Thats right. I didn’t diversify too much. I didn’t want to have to repeat myself over and over, regarding the musicianship or talk about tuning and timing and obvious composition Issues. I used a lot of the same talented people as I dd from the previous album and it worked wonderfully. Tommy Denander reads my mind when I tell him what I want from a guitar part and a riff. As does Pete Newdeck, completely. And his wonderful approach to leight hearted sessions during mixing work, suits my relaxed approach to recording as well. The great bass players I used all locked on and drove the songs without any explanations. Paddy MKenna from Shy co wrote the ballad with me on piano and he gave me the exact melancholy I needed as did Chris Aldridge on saxophone from the Climax Blues Band.
Looking at the cover art one can easily guess what the lyrics are about. How did you get inspiration on the American mobs of the 30s and so on?
Just growing up from being a kid really. I loved all the guns and chasing the bad guys around, whether it was cowboys and indians, or gangsters and cops. Young boys love action and I was no different. It all came from there. Consequently, but not intentionally, it may not be so much of an album for girls, but more for boys. Purely because of the whole testosterone thing as a little boy growing up, it’s very much about learning to be a tough guy and standing up for yourself. The movies during the 40’s to the 60’s really highlighted these lifestyles significantly on UK TV when I was growing up and I watched them a lot as a teenager. They really inspired this album.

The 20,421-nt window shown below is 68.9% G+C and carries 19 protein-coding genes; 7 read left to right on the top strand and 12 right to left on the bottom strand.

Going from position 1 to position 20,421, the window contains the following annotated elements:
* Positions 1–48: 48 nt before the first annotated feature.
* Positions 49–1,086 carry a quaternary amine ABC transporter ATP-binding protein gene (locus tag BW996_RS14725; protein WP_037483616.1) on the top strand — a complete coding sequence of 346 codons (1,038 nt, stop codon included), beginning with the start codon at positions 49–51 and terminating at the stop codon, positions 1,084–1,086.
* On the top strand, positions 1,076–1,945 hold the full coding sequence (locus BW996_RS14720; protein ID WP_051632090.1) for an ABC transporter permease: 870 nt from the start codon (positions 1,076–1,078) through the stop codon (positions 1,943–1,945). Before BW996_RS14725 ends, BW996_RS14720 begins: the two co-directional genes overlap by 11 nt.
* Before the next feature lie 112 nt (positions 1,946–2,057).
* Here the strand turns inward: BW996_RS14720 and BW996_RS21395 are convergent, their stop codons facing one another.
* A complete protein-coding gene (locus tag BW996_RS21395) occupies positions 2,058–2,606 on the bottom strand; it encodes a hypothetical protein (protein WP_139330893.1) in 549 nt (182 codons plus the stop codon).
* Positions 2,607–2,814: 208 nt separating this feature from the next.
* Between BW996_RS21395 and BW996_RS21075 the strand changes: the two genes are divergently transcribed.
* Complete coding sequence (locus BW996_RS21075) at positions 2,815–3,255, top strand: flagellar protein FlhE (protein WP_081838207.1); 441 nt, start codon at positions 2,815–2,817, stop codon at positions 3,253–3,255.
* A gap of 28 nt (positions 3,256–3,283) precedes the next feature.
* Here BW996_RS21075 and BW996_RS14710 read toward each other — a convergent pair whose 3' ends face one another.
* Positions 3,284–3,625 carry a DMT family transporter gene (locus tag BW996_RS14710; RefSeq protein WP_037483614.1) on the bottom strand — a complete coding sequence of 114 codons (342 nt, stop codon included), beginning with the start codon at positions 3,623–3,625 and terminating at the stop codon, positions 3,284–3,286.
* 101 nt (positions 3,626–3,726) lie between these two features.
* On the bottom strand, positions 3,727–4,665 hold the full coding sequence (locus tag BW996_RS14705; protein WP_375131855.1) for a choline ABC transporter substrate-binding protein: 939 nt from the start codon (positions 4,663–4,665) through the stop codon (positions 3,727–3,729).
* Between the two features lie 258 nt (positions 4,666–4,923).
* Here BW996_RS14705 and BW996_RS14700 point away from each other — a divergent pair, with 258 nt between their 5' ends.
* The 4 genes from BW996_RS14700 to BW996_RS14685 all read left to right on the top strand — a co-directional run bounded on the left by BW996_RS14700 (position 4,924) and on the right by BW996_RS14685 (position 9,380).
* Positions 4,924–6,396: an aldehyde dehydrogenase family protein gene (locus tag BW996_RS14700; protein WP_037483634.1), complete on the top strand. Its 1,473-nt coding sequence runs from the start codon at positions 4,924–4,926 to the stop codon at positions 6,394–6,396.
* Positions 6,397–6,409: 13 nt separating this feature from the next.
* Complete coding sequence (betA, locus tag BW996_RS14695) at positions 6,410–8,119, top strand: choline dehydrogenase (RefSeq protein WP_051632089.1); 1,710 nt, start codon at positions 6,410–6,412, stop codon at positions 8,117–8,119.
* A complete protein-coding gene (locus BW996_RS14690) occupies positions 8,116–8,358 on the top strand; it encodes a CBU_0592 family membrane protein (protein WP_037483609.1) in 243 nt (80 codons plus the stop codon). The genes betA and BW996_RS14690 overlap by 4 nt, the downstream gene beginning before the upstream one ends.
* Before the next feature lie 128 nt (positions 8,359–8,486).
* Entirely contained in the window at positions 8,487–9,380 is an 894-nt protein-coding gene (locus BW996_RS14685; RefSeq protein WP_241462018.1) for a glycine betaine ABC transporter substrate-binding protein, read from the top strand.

The opening track, The Westside, was very much drawn from the movie, ‘West Side Story’ and I was very pleased how it turned out.
“Beyond The Law” is a rock album full of great melodies and choruses, the essence of rock
I would say so. I come from a slightly more sleazy foundation, when Mott and Bowie sang with their unhinged and hazy eyed lyrics, but the swing into the 80’s matured my lyrical style and understanding of what worked commercially against the music I had in front of me, so yes, that is where the combo worked for me as a writer.
I didnt like music that droned on in the same key endlessly, as a lyricist and a singer, I wanted melodies and different keys to work with to give me possibilities and a colour in the story or contect of a song. I never just wrote to grooves.
How long have you worked in the new album? Is was easier or more difficult to compose than previous ones knowing that this would be the last?
Around eight months, from July 2018- March 2019. It wasn’t difficult, because the car crash happened to me in December when nearly all the recording was finished. My health only declined after that.
As a master in rock matters, what is more important a good guitar solo or a chorus with appeal?
Hmm. What if it is an instrumental, or a song that has no solo? I think it is important if it is an introspective piece of work that does not rely on vocals, Then the solo work should be more about satisfying the artist than the listener, because otherwise the artist would never be happy for it to crossover to another listener on any level.
Songs with a chorus that have no appeal in a medium where songs are supposed to have a memorable chorus, are a failure. There are many songs that only have a chorus and nothing else or have verses than no one ever remembers but a chorus that sticks in everyones head. All of these work and are a success. It depends where it is coming from and where it is suppose to be going to. There is the answer.
Another lesson to record. In “Beyond The Law” we get quite a lot of both, stellar solos and a great performance by you. Do you have something as an agreement to share the spotlights of it’s more a natural process?
Not really, The composition of these songs was planned with an even balance for both instrumental and vocals.